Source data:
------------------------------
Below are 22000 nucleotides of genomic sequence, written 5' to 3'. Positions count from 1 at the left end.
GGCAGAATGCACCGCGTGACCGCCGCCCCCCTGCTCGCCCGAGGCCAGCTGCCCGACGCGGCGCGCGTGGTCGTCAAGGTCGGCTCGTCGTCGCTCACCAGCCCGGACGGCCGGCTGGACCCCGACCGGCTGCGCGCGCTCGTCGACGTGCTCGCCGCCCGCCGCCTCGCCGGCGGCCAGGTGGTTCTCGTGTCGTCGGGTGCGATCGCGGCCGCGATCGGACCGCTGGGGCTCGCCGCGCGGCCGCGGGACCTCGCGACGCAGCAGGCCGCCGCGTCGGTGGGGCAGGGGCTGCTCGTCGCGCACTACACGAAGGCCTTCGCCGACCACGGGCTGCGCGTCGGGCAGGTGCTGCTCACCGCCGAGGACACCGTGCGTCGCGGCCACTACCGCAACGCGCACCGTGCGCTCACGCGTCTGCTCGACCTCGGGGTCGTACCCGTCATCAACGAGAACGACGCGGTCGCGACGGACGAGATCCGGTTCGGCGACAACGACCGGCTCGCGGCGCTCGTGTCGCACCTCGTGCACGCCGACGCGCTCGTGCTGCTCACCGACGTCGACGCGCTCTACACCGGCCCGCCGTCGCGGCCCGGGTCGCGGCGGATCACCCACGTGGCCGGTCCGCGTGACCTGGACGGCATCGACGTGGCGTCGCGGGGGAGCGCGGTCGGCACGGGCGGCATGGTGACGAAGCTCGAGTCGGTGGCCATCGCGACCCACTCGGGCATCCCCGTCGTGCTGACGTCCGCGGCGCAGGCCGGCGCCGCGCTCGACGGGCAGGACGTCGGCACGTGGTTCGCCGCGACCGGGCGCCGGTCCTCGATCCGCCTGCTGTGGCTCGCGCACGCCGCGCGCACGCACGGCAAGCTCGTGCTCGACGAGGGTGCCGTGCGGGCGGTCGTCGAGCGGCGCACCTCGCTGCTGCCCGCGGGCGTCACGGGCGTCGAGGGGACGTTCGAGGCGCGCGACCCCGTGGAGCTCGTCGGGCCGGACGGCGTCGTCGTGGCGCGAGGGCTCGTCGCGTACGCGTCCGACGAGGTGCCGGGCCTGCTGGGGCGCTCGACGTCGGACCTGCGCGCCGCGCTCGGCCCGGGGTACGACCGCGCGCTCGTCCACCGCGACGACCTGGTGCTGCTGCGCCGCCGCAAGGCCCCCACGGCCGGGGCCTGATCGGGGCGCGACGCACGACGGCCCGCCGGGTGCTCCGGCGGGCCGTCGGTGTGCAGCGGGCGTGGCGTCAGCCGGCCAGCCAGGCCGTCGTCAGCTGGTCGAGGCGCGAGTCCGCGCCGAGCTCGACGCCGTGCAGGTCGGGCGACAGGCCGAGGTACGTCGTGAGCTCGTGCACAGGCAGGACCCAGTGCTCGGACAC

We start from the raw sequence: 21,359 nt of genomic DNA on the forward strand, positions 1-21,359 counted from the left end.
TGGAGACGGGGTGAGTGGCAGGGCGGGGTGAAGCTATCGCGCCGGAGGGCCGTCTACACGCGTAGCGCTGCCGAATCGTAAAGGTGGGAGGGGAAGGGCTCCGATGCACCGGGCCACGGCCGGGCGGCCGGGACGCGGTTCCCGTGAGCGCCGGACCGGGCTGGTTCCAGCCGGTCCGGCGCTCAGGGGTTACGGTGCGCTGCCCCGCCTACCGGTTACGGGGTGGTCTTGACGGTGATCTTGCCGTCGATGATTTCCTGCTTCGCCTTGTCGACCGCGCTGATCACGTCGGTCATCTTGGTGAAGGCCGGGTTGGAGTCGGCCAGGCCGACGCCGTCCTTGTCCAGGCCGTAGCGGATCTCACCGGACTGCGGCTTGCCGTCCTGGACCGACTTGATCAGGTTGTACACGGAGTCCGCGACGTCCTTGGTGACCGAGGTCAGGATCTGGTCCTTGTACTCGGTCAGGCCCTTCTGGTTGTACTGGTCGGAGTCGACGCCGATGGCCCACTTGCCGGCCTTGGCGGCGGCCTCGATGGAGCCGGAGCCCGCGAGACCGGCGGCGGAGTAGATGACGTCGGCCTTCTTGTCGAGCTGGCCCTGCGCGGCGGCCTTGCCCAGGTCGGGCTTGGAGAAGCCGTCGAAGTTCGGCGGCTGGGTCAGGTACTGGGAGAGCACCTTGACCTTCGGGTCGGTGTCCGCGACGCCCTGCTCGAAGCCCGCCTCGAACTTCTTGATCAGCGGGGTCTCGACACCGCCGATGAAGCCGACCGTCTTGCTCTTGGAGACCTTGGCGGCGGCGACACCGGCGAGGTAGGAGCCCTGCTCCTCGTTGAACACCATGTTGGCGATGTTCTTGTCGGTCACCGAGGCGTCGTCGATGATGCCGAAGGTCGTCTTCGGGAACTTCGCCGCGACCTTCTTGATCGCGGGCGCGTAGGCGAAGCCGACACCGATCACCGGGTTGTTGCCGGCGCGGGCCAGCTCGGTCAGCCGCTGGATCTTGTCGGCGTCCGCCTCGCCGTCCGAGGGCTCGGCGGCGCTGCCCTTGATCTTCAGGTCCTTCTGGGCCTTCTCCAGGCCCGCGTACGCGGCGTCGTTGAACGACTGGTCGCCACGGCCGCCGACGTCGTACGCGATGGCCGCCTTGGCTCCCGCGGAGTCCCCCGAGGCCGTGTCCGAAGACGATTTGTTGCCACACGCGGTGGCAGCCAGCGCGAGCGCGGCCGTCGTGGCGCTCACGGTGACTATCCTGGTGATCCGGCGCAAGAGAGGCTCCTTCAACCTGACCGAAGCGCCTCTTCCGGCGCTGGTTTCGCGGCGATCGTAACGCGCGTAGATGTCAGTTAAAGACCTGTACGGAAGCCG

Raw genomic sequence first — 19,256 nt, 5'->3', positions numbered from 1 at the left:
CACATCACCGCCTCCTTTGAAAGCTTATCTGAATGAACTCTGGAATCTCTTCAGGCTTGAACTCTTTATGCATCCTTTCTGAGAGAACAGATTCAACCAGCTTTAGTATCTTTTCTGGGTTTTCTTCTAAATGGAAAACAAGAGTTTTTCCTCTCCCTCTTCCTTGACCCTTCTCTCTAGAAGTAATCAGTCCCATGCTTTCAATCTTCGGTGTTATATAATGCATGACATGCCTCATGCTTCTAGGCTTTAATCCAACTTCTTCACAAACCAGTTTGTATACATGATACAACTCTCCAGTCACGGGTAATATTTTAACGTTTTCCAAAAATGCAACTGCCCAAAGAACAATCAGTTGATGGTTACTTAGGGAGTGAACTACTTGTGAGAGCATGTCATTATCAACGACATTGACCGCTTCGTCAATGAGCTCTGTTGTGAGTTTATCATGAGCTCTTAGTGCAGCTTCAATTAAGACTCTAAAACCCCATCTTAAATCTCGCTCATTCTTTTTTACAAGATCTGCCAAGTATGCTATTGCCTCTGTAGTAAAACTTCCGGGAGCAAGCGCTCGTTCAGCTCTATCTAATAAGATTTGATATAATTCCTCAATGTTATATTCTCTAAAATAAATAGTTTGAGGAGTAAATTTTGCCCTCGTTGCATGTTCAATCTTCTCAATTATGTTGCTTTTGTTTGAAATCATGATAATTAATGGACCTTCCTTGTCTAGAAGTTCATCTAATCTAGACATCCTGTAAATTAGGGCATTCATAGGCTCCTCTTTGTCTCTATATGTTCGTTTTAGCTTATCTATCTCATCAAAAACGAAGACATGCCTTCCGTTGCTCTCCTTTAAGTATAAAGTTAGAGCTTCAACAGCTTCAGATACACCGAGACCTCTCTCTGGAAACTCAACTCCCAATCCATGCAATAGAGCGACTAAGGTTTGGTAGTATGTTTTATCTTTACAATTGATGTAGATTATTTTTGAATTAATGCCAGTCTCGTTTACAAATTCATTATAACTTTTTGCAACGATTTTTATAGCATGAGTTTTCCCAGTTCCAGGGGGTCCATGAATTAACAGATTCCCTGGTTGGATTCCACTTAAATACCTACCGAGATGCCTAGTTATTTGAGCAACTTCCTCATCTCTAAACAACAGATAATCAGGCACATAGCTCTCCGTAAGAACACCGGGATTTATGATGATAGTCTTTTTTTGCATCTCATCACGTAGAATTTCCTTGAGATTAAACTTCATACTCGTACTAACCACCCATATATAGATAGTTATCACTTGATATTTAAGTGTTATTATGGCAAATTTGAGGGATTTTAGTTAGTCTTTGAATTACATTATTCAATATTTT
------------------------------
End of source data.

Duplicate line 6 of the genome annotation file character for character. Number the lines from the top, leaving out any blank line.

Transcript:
CACATCACCGCCTCCTTTGAAAGCTTATCTGAATGAACTCTGGAATCTCTTCAGGCTTGAACTCTTTATGCATCCTTTCTGAGAGAACAGATTCAACCAGCTTTAGTATCTTTTCTGGGTTTTCTTCTAAATGGAAAACAAGAGTTTTTCCTCTCCCTCTTCCTTGACCCTTCTCTCTAGAAGTAATCAGTCCCATGCTTTCAATCTTCGGTGTTATATAATGCATGACATGCCTCATGCTTCTAGGCTTTAATCCAACTTCTTCACAAACCAGTTTGTATACATGATACAACTCTCCAGTCACGGGTAATATTTTAACGTTTTCCAAAAATGCAACTGCCCAAAGAACAATCAGTTGATGGTTACTTAGGGAGTGAACTACTTGTGAGAGCATGTCATTATCAACGACATTGACCGCTTCGTCAATGAGCTCTGTTGTGAGTTTATCATGAGCTCTTAGTGCAGCTTCAATTAAGACTCTAAAACCCCATCTTAAATCTCGCTCATTCTTTTTTACAAGATCTGCCAAGTATGCTATTGCCTCTGTAGTAAAACTTCCGGGAGCAAGCGCTCGTTCAGCTCTATCTAATAAGATTTGATATAATTCCTCAATGTTATATTCTCTAAAATAAATAGTTTGAGGAGTAAATTTTGCCCTCGTTGCATGTTCAATCTTCTCAATTATGTTGCTTTTGTTTGAAATCATGATAATTAATGGACCTTCCTTGTCTAGAAGTTCATCTAATCTAGACATCCTGTAAATTAGGGCATTCATAGGCTCCTCTTTGTCTCTATATGTTCGTTTTAGCTTATCTATCTCATCAAAAACGAAGACATGCCTTCCGTTGCTCTCCTTTAAGTATAAAGTTAGAGCTTCAACAGCTTCAGATACACCGAGACCTCTCTCTGGAAACTCAACTCCCAATCCATGCAATAGAGCGACTAAGGTTTGGTAGTATGTTTTATCTTTACAATTGATGTAGATTATTTTTGAATTAATGCCAGTCTCGTTTACAAATTCATTATAACTTTTTGCAACGATTTTTATAGCATGAGTTTTCCCAGTTCCAGGGGGTCCATGAATTAACAGATTCCCTGGTTGGATTCCACTTAAATACCTACCGAGATGCCTAGTTATTTGAGCAACTTCCTCATCTCTAAACAACAGATAATCAGGCACATAGCTCTCCGTAAGAACACCGGGATTTATGATGATAGTCTTTTTTTGCATCTCATCACGTAGAATTTCCTTGAGATTAAACTTCATACTCGTACTAACCACCCATATATAGATAGTTATCACTTGATATTTAAGTGTTATTATGGCAAATTTGAGGGATTTTAGTTAGTCTTTGAATTACATTATTCAATATTTT